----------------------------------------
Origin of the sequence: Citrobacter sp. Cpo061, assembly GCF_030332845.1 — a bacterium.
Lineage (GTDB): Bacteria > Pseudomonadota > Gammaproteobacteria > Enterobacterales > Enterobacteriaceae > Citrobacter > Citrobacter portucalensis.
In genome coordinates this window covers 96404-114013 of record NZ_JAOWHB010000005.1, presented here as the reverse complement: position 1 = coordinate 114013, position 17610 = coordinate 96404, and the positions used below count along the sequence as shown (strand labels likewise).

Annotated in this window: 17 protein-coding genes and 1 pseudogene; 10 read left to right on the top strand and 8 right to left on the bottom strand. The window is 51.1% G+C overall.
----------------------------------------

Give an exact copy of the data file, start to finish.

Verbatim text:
Origin of the sequence: Citrobacter sp. Cpo061, assembly GCF_030332845.1 — a bacterium.
Lineage (GTDB): Bacteria > Pseudomonadota > Gammaproteobacteria > Enterobacterales > Enterobacteriaceae > Citrobacter > Citrobacter portucalensis.
In genome coordinates this window covers 96404-114013 of record NZ_JAOWHB010000005.1, presented here as the reverse complement: position 1 = coordinate 114013, position 17610 = coordinate 96404, and the positions used below count along the sequence as shown (strand labels likewise).

Annotated in this window: 17 protein-coding genes and 1 pseudogene; 10 read left to right on the top strand and 8 right to left on the bottom strand. The window is 51.1% G+C overall.